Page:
Academic journal article Framework

Representation and Memory in Les Princes

Academic journal article Framework

Representation and Memory in Les Princes

Article excerpt

Representation and Memory in Les Princes

(Les Princes, Tony Gatlif, France, 1983)1

Brought up on the outskirts of Algiers, French director Michel Dahamani (Tony) Gatlif (born 1948) comes from a sedentarised Romani family of Andalucian origin who moved to France in 1962, at the end of the Franco-Algerian war. Fascinated with cinema as a schoolboy, and inspired by an encounter with Michel Simon, Gatlif trained as an actor before moving into writing and directing in the late 1970s. His third full-length film, Les Princes/The Princes (France,1983), hailed as 'the first film made by a Rom about Roma' (Godrèche 1983), earned Gatlif the Special Prize of the Americas at the 1997 Montreal Film Festival, together with cult documentary Latcho Drom/Safe Journey (France, 1993) and Gadjo Dilo/The Crazy Stranger (Romania, France, 1998). Best known for this 'Romani trilogy', Gatlif has made other films paying homage to Romani culture, such as Mondo (France,1996), Vengo (France, Germany, Spain, Japan, 2000) and Swing (France, Japan, 2002). His films also represent other forms of marginality in France, as in Gaspard et Robinson/Gaspard and Robinson (France, 1990) and Ils sont nés d'une cigogne/ They Were Born of a Stork (France, 1999). Yet they often draw on well-known French actors, including Gérard Depardieu in Rue du départ/Station Road (France, 1986) and Fanny Ardant in Pleure pas my love/Don't Cry My Love (France, 1989). With Gadjo Dilo, which marries a representation of Romani life in a troubled Romania with a coming-of-age narrative featuring young French star Romain Duris and rising Romanian star Rona Hartner, Gatlif appears to have found a significant national and international audience.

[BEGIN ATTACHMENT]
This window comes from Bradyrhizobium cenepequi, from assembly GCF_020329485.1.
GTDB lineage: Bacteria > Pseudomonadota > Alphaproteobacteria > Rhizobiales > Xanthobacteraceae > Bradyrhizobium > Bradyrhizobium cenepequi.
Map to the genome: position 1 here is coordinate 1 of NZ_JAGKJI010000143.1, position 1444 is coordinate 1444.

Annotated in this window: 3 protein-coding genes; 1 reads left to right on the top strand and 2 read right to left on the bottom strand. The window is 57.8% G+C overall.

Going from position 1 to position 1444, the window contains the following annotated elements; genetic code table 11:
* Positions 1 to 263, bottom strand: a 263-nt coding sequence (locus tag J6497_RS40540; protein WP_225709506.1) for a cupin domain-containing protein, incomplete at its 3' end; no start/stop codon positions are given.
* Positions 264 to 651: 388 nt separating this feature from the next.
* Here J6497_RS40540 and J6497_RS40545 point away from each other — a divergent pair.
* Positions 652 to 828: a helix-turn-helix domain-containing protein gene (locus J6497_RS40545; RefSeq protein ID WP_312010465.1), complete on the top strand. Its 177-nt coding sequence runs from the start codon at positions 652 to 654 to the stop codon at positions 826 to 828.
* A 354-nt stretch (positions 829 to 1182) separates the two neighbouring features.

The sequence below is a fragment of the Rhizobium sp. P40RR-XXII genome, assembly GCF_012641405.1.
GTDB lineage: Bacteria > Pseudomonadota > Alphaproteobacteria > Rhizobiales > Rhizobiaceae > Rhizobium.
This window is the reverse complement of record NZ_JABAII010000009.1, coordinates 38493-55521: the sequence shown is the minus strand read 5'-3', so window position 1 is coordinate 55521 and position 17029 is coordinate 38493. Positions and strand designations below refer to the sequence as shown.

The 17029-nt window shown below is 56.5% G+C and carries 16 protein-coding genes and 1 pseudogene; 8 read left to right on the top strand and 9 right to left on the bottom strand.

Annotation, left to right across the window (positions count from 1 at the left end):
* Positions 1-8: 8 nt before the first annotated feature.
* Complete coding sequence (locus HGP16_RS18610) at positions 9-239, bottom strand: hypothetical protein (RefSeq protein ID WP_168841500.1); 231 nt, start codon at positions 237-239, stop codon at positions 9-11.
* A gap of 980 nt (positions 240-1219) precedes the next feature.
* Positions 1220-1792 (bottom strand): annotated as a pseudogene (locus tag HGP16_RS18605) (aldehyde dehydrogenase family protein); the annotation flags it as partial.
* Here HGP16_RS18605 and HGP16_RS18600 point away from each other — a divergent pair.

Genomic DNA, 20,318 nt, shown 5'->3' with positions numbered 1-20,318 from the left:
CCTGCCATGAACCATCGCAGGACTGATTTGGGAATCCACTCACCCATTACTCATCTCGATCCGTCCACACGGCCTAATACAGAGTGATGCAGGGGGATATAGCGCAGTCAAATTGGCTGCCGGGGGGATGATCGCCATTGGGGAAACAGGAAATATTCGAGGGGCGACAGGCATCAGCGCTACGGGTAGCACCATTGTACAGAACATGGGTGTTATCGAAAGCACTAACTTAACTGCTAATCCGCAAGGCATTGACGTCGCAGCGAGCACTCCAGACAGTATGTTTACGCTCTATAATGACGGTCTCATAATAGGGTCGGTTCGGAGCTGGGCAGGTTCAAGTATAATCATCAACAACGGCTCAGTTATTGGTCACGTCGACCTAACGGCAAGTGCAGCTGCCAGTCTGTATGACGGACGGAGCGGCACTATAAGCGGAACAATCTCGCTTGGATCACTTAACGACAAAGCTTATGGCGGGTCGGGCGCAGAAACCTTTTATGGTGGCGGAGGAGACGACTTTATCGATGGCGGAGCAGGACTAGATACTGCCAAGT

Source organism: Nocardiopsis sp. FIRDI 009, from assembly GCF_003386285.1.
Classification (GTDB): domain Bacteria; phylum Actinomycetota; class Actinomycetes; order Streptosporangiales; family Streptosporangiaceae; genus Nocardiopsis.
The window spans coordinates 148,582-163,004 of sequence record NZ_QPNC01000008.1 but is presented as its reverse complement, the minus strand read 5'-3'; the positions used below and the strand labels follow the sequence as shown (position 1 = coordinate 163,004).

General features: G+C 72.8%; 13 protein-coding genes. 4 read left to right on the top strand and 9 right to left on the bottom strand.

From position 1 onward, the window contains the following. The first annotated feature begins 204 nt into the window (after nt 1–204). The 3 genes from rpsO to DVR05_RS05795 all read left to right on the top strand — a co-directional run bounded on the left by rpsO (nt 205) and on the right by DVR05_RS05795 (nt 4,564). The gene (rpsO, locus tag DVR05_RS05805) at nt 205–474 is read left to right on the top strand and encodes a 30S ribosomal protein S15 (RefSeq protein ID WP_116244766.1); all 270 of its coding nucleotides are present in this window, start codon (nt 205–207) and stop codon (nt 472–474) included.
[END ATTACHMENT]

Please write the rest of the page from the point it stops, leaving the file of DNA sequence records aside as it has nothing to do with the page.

The wider recognition of Gatlif's work in the 1990s can be attributed, in part, to the increasing media interest in the Romanies since the collapse of the Soviet Union and the former Yugoslavia, which has also been reflected in European cinema (Stojanova, 1998). At a time when questions of migration and national belonging are to the fore, Romanies enjoy an ambiguous symbolic status as the ultimate 'émigrés de l'intérieur,' despite being largely sedentarised and subject to (as well as resistant to) the processes of integration. As Stojanova argues, they are conventionally represented in film either in romanticised form, as the embodiment of freedom, passion and non-conformity, or through liberal neo-realist strategies that stress the hostility of the nation state in which they find themselves and depict them as its victims. At the same time, one should not forget that in Western culture they have generally been perceived as 'the quintessential outsiders of the European imagination: sinister, separate, literally dark, and synonymous with sorcery and crime' (Fonseca, 1996, 273). Gatlif himself aims to redress negative perceptions of the Roms both by documenting contemporary threats to the Romani way of life and by providing Romanies with a form of cultural memory. Consequently, his representations of modern-day Romany are imbued with nostalgia for a culture that is fast disappearing, a formula first successfully employed in Les Princes.

Les Princes, set in Stains to the north of Paris, addresses the tensions facing a sedentarised Rom living on the urban periphery, whose family life is disintegrating and whose attempts to make ends meet are compromised by France's ambient unemployment and racism. Its potentially miserabilist scenario, marked by eviction, homelessness and death, can be linked with the politicised cinema of the 1970s that tended to represent first generation immigrants, France's most visible ethnic others, as victims. However, Les Princes insists that its Romani protagonists are neither immigrants nor (entirely) victims. It was released at a time when questions of immigration, race and national identity were high on the political agenda as a result of the increasing visibility of the 'Beurs,' the French-born or French-educated sons and daughters of first generation immigrants from the Maghreb. …

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